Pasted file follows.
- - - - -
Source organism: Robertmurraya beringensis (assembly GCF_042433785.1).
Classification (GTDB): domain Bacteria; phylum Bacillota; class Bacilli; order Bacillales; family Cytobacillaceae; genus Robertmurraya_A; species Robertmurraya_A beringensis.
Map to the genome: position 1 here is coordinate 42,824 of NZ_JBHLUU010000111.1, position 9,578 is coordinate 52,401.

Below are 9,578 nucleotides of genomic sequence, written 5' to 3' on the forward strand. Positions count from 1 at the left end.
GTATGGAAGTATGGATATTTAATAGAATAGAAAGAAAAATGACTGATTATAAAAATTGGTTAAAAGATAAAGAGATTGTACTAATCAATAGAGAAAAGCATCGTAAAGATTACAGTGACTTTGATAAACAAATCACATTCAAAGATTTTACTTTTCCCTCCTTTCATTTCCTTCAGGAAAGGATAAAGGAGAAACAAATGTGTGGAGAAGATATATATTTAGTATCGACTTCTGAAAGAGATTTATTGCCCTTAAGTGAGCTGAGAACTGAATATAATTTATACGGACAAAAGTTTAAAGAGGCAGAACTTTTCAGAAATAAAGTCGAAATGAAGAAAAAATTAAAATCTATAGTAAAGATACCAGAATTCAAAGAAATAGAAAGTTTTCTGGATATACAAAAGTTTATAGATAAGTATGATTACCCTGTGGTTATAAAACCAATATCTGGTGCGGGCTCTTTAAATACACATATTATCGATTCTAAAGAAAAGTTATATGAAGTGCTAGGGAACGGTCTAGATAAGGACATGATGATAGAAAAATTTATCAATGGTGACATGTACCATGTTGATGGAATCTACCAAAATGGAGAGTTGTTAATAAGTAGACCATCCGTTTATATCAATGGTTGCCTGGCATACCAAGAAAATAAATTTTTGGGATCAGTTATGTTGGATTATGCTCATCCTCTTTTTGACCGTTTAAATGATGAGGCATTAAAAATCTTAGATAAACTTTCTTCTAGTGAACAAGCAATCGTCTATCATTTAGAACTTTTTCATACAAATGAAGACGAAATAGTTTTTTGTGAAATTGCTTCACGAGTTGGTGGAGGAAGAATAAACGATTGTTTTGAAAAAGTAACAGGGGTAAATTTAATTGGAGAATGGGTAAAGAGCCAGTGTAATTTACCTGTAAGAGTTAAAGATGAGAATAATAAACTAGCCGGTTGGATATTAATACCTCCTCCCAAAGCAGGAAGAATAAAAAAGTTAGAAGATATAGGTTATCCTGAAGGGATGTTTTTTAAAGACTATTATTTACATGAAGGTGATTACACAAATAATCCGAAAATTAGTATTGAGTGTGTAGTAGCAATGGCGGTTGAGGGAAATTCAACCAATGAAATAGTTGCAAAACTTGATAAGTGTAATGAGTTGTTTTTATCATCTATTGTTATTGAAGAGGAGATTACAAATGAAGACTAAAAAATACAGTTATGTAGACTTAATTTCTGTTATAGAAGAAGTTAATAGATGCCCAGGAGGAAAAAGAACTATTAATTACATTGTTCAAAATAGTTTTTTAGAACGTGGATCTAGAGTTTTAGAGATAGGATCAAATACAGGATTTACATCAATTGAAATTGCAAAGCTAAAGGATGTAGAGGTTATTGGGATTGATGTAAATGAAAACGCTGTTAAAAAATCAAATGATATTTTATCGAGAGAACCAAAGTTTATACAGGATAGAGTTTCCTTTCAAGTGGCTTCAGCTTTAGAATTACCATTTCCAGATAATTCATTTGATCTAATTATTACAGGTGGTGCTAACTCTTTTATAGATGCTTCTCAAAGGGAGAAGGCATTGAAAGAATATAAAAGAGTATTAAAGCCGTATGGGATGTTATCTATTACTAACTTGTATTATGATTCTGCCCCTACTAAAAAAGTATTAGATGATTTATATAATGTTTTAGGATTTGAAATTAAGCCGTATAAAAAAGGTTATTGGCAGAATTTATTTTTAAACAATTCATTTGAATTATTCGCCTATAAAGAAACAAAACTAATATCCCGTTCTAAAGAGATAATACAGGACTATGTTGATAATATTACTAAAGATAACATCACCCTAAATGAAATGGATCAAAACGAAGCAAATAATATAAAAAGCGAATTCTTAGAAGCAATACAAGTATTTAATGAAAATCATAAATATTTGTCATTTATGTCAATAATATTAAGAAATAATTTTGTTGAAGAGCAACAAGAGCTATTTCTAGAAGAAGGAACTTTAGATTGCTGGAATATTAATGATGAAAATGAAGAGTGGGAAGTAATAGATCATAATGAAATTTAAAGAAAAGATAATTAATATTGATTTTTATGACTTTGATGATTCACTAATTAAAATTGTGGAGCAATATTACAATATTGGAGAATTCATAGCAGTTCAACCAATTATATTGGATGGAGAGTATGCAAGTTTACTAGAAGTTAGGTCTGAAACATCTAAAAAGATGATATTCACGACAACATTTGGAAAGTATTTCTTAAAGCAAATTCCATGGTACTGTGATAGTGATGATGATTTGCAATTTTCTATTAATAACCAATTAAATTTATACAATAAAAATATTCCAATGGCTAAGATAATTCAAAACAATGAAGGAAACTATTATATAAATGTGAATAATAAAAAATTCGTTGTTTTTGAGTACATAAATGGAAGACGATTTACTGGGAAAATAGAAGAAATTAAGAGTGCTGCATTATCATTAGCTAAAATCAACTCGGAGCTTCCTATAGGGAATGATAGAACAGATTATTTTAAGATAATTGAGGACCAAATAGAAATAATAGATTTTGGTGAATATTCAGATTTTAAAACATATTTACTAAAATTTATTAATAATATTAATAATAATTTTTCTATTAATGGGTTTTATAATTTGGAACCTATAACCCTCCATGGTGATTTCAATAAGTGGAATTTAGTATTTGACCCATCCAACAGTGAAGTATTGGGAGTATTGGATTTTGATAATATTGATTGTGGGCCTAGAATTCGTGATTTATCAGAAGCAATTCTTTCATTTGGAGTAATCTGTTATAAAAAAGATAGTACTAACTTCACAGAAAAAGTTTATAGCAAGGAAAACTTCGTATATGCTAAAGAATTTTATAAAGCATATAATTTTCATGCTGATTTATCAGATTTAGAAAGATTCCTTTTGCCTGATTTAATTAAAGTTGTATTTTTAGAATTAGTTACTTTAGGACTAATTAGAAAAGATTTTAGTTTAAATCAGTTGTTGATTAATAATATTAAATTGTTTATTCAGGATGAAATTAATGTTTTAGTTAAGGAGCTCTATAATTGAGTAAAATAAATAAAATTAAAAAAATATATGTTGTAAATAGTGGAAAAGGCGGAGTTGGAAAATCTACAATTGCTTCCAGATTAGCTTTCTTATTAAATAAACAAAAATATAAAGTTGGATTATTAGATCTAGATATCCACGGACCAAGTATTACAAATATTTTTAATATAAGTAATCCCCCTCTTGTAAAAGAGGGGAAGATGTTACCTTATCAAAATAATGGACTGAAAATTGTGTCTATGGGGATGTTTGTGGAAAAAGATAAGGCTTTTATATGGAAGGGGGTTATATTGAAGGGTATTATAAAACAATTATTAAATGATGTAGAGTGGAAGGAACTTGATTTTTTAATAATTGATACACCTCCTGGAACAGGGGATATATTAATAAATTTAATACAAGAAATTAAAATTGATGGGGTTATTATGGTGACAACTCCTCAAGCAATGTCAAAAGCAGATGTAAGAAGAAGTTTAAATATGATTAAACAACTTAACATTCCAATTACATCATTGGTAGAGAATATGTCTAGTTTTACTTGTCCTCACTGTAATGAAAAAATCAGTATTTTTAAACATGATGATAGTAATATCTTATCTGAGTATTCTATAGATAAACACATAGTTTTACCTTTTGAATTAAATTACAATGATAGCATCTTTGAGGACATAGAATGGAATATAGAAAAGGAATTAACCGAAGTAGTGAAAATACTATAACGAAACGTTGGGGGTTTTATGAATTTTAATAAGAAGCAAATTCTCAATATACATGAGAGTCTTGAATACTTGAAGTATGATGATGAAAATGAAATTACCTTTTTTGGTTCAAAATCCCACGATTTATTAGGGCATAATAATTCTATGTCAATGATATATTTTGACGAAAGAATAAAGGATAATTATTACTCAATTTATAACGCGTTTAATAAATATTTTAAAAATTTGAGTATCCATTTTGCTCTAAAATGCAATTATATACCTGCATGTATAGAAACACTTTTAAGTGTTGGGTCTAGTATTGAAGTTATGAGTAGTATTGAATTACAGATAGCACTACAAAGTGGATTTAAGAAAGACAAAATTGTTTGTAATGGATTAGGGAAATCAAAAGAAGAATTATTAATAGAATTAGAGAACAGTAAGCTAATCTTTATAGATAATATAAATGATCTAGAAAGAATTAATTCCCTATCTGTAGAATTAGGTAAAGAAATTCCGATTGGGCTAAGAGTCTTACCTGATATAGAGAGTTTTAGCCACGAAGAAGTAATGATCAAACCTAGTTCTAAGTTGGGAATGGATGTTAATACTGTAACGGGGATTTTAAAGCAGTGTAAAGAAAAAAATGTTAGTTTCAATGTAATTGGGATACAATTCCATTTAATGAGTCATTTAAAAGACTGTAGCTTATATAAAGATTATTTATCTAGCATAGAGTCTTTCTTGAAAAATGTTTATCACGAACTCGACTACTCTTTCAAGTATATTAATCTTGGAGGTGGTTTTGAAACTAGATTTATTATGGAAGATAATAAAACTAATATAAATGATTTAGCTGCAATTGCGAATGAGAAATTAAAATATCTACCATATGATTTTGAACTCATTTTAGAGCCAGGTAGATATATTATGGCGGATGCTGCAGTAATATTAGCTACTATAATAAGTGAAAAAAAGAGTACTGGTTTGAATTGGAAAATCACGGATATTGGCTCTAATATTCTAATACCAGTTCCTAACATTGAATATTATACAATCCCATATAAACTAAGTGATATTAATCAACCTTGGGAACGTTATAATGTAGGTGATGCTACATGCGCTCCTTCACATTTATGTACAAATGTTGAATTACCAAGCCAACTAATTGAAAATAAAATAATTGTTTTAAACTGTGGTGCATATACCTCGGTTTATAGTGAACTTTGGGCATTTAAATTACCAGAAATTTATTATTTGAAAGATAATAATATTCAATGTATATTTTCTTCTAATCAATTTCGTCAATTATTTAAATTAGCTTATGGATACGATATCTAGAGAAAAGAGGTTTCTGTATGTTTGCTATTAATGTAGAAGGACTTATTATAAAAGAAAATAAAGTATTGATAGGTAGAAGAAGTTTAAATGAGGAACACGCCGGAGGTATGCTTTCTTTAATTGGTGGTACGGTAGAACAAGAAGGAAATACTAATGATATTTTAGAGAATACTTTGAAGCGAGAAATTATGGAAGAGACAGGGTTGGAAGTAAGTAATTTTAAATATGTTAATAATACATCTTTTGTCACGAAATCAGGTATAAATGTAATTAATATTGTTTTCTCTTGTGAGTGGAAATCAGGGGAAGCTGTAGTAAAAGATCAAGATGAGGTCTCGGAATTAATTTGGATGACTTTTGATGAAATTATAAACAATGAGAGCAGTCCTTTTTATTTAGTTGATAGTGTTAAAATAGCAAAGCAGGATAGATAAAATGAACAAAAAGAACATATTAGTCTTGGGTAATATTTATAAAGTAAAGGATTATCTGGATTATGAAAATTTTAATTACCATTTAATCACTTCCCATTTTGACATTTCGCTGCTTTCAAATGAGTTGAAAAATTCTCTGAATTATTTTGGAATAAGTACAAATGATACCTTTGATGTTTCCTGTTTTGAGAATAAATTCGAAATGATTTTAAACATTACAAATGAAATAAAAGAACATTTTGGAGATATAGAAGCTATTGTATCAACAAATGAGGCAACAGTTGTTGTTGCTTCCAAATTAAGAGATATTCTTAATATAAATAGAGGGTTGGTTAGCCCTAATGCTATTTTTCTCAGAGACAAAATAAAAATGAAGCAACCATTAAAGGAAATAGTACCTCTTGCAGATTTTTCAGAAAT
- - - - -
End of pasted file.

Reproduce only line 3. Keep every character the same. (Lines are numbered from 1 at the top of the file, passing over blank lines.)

Map to the genome: position 1 here is coordinate 42,824 of NZ_JBHLUU010000111.1, position 9,578 is coordinate 52,401.